Preparing Volunteers To Make The Ask

We are practicing our craft well when we understand that our fundamental role as development professionals is not to ask for gifts, but, instead, to create environments which encourage generosity.  Once we get to this place of effective practice, a good question might be:  “In the situations where an ask must occur, who is in the best position to make it?”

The answer, as unsatisfying as it is, is “it depends.”  And it depends on who would be the most effective at receiving a generous and affirming response from the prospect.  Sometimes we know, of course, that it should be the development professional.  We should make the ask on the donor.  We have the best relationship with the donor, we understand their interests best, and we are well-positioned to make the ask successfully.

But in many cases, it is best to engage others – donors or other volunteers – in the ask.  It may be the local business owner who just made a major commitment during your campaign and indicated that he will “help” with another business owner across town.  Or, it may be a member of your Campaign Cabinet saying that she “knows” the wealthy family of an alum of your institution.  No matter the circumstances, we all understand that there are times when volunteers are better suited to make the ask.

So, what next?  How, specifically, should we engage and prepare these important volunteers to make the most effective asks possible?  Below are a few tips to best prepare your volunteers to make the ask.

  1. Prepare the tools.   Will you be using a case statement during the ask?  How about a personalized proposal?  Or maybe a gift planning document?  Whatever you will be using during the ask, be sure to prepare and review the documents and their purpose with the volunteer.
  2. Share intelligence.  Most likely you have information about the prospect that will assist you and the volunteer during the ask.  And vice versa.  Take the time to do an intelligence screen.  For instance:  What do we know about their interest in our organization?  What connections (family and otherwise) might they have with our organization?  What is their giving history with us?  What other organizations do they support and why?  How has the economy impacted them?
  3. Script the ask.  Over the years, I’ve wondered aloud about the helpfulness of scripting calls.  But, I typically lean on the side of scripting (as opposed to not).  Here’s why:  volunteers need to understand specifically what we need from them during the solicitation.  And although the call never goes as scripted (recall that one of the important “actors” doesn’t have the script beforehand), it is still helpful for you and the volunteer to agree on what is to be said and also, how certain messages need to be delivered.  In addition, possible objections to the ask should be reviewed here as well.  A script is your roadmap for the call.  Make sure the journey is well mapped.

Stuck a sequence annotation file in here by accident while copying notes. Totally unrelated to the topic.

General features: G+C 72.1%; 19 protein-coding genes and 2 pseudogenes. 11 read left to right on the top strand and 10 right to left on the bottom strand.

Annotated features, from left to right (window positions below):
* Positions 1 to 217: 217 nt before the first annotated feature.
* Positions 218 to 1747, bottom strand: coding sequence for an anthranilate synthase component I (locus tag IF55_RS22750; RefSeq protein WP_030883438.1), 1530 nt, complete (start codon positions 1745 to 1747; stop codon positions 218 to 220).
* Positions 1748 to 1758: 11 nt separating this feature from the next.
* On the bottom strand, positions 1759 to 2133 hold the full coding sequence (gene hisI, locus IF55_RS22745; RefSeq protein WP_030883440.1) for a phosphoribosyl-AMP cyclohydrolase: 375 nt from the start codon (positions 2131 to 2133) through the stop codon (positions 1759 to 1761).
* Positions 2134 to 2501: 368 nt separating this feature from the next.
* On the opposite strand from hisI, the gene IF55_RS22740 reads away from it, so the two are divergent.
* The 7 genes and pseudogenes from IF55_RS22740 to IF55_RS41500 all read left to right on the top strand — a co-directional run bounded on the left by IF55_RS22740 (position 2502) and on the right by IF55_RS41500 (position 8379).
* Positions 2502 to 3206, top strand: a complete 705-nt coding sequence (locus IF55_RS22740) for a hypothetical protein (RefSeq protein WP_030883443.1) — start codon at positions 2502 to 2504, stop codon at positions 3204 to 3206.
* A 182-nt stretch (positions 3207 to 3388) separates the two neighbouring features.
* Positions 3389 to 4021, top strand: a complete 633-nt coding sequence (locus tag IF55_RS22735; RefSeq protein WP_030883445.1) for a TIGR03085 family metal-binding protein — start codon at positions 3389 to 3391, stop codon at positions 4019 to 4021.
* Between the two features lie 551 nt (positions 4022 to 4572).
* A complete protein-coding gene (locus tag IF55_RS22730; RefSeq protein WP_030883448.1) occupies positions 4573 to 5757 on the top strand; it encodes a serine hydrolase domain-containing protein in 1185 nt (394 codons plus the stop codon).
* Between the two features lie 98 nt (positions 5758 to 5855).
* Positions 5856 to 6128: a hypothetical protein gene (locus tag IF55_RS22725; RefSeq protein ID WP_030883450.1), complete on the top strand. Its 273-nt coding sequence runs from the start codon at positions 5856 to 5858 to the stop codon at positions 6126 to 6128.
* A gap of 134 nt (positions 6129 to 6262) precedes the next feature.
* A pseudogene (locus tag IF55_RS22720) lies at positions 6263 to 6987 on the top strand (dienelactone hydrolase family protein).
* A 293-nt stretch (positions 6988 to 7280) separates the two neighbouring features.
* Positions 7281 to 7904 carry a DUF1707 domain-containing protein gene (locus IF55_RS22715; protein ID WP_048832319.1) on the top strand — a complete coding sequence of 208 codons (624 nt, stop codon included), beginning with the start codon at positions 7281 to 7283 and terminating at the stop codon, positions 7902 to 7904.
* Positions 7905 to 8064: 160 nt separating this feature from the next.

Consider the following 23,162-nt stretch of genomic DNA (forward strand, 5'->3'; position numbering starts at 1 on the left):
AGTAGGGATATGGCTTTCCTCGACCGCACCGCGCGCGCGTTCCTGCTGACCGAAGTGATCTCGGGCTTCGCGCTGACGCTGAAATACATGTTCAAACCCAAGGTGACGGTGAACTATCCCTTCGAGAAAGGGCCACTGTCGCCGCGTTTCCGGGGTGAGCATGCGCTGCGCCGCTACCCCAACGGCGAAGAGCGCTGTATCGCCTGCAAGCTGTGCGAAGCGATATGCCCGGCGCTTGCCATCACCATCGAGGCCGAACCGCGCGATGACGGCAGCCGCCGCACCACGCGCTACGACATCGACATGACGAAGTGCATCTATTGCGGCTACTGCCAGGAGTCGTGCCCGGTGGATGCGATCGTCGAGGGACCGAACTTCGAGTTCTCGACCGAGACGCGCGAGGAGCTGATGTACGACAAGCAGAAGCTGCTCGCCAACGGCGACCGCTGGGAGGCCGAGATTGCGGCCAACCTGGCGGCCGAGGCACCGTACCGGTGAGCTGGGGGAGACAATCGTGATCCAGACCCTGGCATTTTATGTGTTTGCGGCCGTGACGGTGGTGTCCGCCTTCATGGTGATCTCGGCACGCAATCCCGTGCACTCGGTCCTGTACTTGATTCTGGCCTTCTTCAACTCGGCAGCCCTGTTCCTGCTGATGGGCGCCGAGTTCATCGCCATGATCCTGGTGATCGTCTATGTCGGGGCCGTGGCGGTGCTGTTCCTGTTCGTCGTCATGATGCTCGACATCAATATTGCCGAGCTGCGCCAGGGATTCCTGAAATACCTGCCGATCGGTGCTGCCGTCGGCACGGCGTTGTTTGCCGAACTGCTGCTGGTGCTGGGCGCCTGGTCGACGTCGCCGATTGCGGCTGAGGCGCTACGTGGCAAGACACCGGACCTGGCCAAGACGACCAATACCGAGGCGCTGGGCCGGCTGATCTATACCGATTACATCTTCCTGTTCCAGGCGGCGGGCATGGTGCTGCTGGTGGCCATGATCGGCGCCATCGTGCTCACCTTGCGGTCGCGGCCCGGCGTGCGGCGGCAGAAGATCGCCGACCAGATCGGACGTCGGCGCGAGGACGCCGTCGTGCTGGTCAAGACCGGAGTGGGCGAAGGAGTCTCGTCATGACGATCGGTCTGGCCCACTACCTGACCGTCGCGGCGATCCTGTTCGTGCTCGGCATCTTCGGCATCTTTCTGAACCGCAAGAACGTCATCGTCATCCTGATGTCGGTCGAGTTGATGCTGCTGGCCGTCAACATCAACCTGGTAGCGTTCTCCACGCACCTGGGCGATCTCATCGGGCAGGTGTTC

4. Encourage the volunteer’s story.  Generous investments in our organizations occur when the prospect’s heart and mind come to a point of agreement.  Typically, donors first are moved to give because of a compelling case for support that touched the heart.  Next the head affirmed the decision.  Remind the volunteer to share the reasons why they have decided to be a donor (and yes, every volunteer solicitor needs to have made their commitment prior to the call – and it should at least as much as being asked for during the call).  Ask the volunteer to share why they believe your work is important.   Such “third party” endorsements are exceptionally helpful at reminding all involved why the need to be generous exists.
  5. Agree on language.  As development professionals, we know there are multiple ways to ask for the gift.  For most volunteers, I’ve learned that the most comfortable and effective method is the invitation method.  Simply, this method of asking goes something like this, “Don, you understand the impact we can make with this new program.  We just need the funding.  I hope you will join me in supporting this exciting program with a gift of $_____.”  The “join me” language seems comfortable to most volunteers and it just happens to be an effective approach in many circumstances.
  6. Rehearse.  I still am amazed how many key solicitations occur with volunteers learning their role in the car on the ride over to the donor.  This is akin to sending out late invitations for a special event.  It looks bad and you won’t get the results you want.  Instead, set up a time to visit with the volunteer and review the solicitation.  Go through the proposed script and the tools and make sure everyone is comfortable with the plan and confident in their roles.  Also, in today’s world of inexpensive electronics, I counsel development professionals to video a “call walkthrough” with the volunteer.  Have someone play the donor and video the practice call for review.

Well positioned volunteers can add significant value to your solicitation efforts. Not only can they help encourage generous responses from others, when we implement the volunteer’s role in a planful, strategic way, we also strengthen the relationship with the volunteer as well.

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Many thanks to Agnes Jamont, Senior Development Officer at Peace Arch Hospital for suggesting this blog topic.  If you have topics you would like to see covered, please don’t hesitate to email me at jmcneal@ggts.com  Onward and Upward!

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